Most marketers get social media wrong. Especially those that have been around the block a few times and know a thing or two about marketing. But why?
It’s not that they don’t get social media, and it’s not that they don’t know what it’s about or how to use it. Indeed, I don’t know a marketer who doesn’t have their own personal and business social media profiles and I know that the ones I follow tweet, post status updates, like and +1. And, many seem to be understanding that the content a business shares on social media needs to be audience centric instead of brand centric. You will find that marketers actually know a lot about the workings of social media and need very little explaining to them.
But they’re still getting it very wrong.
Let’s get something straight. Social media is a critical medium via which businesses can communicate with consumers and previous customers to drive sales. In fact, a strong social media presence is a more pressing need than ever with the vast growth in smartphone and tablet ownership and the now widespread availability of 4G, enabling consumers to easily share huge volumes of content on an array of social media platforms. At present, there are 1.8 billion pictures shared everyday along with 500 million tweets and 4.5 million likes shared by the two billion plus active social media accounts worldwide. According to a recent study, the average user spends 1.72 hours every day on social media platforms, which represents a whopping 28% of all online activity!
So what is it that the marketers haven’t caught on to?
Firstly, they don’t understand why the audience is there. When you think about it, you understand that ranking well in search engine results will work in driving traffic to your website because the audience for search engine results are actively looking for something and if your website provides that something, they’ll click. And if you’ve done a good job on your website, they’ll convert and buy that something too! The ‘searcher’ is already in a buying mode, actively looking for that something. Now, the social media audience is there to be social and engage with other people. They aren’t searching for a product or a service; they’re not even hoping to encounter a business in their time spent on whichever social media platform they’re on. The social media audience is there to interact with their friends, family and other like minded people. Think about it… why do you go on Facebook? To see photos of distant family? To send a joke to your friend? Maybe. But you’re not there to sign up for a newsletter or buy a whatnot, are you?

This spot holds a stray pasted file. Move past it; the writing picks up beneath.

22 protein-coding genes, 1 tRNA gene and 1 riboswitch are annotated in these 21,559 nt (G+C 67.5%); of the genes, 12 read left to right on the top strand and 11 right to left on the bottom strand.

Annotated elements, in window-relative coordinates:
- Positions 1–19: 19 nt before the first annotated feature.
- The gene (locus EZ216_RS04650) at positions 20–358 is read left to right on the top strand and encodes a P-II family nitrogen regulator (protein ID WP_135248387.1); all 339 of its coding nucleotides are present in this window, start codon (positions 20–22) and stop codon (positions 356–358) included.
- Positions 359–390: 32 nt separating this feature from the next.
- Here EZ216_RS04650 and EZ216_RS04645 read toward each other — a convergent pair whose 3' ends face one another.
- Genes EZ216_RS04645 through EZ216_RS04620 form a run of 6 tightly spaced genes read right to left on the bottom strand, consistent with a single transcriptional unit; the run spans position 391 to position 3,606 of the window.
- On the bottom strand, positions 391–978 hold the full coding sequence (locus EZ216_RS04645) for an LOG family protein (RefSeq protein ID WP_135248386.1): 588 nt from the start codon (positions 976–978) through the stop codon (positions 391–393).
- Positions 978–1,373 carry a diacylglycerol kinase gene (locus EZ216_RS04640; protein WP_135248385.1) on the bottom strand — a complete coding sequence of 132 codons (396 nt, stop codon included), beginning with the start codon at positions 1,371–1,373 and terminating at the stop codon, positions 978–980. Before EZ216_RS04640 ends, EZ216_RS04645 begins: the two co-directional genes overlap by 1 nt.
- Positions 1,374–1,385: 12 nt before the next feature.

That way of thinking makes it seem that being present on social media as a business is counter-intuitive because the audience is simply not there to shop or buy. They don’t naturally want to engage with you. But that doesn’t mean they won’t! It doesn’t even mean that you can’t convert them to be customers. It does mean that you have to be clever with what you post and remember that sales via social media won’t happen instantaneously.
A successful business on social media is one that:
- nurtures relationships with existing customers
- develops new ones with prospective customers
- is glad for conversions whenever they happen
- understand that they cannot tie monthly, quarterly, or annual revenue targets to their social media activity because the audience’s needs and motivation is very different
- participates, because they know that not doing so is turning a cold shoulder to the very people they hope will make purchases
Secondly, surely it’s better to focus on engaging your customers with social content on your business’ website rather than keeping those potential clients on social networks. Writing a regular, consistent blog with relevant, engaging content can help you achieve this. (CLICK HERE to see my previous post ‘How to blog in 5 easy steps‘). You can have social comment boxes, share buttons, like and +1 buttons and more present on your website, allowing potential customers to be social about your blog on your site while showing off your expertise in you industry. Remember to interact and engage with them in discussion and include a call to action at the end, and you can direct those potential customers to relevant pages of your website too!
Social media for business is a place to seed content, to generate awareness of campaigns and to provide content to drive traffic to your website. Understanding why the audience is participating on these platforms is fundamental to creating the content you will share and in how to measure its success.
So, how do you compare social media to traditional marketing platforms? If you’re trying to compare like with like, then you might want to rethink things!